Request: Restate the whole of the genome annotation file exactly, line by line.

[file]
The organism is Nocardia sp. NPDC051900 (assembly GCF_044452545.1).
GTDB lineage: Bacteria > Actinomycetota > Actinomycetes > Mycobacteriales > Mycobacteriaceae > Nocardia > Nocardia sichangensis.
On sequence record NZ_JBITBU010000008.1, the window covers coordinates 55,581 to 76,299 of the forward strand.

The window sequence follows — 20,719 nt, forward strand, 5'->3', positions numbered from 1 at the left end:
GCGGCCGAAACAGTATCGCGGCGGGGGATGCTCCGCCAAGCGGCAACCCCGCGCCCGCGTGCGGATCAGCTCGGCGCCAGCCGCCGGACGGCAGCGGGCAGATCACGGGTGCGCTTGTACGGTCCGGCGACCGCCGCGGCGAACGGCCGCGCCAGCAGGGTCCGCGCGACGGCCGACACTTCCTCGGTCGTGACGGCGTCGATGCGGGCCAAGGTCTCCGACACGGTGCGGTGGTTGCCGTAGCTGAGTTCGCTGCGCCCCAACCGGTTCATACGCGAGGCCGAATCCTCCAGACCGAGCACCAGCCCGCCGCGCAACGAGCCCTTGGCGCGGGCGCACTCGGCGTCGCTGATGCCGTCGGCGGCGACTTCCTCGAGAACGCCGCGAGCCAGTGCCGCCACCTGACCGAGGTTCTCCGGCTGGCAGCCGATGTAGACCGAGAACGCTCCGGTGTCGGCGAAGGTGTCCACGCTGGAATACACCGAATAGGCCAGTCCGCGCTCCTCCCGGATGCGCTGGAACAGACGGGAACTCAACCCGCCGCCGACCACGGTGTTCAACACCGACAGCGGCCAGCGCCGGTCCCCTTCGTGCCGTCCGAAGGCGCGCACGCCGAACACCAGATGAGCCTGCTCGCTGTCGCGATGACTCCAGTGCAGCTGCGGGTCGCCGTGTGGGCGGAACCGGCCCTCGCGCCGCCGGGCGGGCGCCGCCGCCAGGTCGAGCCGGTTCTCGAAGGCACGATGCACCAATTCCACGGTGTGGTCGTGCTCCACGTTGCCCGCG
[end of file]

The organism is Nocardia sp. NPDC051900 (assembly GCF_044452545.1).
GTDB lineage: Bacteria > Actinomycetota > Actinomycetes > Mycobacteriales > Mycobacteriaceae > Nocardia > Nocardia sichangensis.
On sequence record NZ_JBITBU010000008.1, the window covers coordinates 55,581 to 76,299 of the forward strand.

The window sequence follows — 20,719 nt, forward strand, 5'->3', positions numbered from 1 at the left end:
GCGGCCGAAACAGTATCGCGGCGGGGGATGCTCCGCCAAGCGGCAACCCCGCGCCCGCGTGCGGATCAGCTCGGCGCCAGCCGCCGGACGGCAGCGGGCAGATCACGGGTGCGCTTGTACGGTCCGGCGACCGCCGCGGCGAACGGCCGCGCCAGCAGGGTCCGCGCGACGGCCGACACTTCCTCGGTCGTGACGGCGTCGATGCGGGCCAAGGTCTCCGACACGGTGCGGTGGTTGCCGTAGCTGAGTTCGCTGCGCCCCAACCGGTTCATACGCGAGGCCGAATCCTCCAGACCGAGCACCAGCCCGCCGCGCAACGAGCCCTTGGCGCGGGCGCACTCGGCGTCGCTGATGCCGTCGGCGGCGACTTCCTCGAGAACGCCGCGAGCCAGTGCCGCCACCTGACCGAGGTTCTCCGGCTGGCAGCCGATGTAGACCGAGAACGCTCCGGTGTCGGCGAAGGTGTCCACGCTGGAATACACCGAATAGGCCAGTCCGCGCTCCTCCCGGATGCGCTGGAACAGACGGGAACTCAACCCGCCGCCGACCACGGTGTTCAACACCGACAGCGGCCAGCGCCGGTCCCCTTCGTGCCGTCCGAAGGCGCGCACGCCGAACACCAGATGAGCCTGCTCGCTGTCGCGATGACTCCAGTGCAGCTGCGGGTCGCCGTGTGGGCGGAACCGGCCCTCGCGCCGCCGGGCGGGCGCCGCCGCCAGGTCGAGCCGGTTCTCGAAGGCACGATGCACCAATTCCACGGTGTGGTCGTGCTCCACGTTGCCCGCG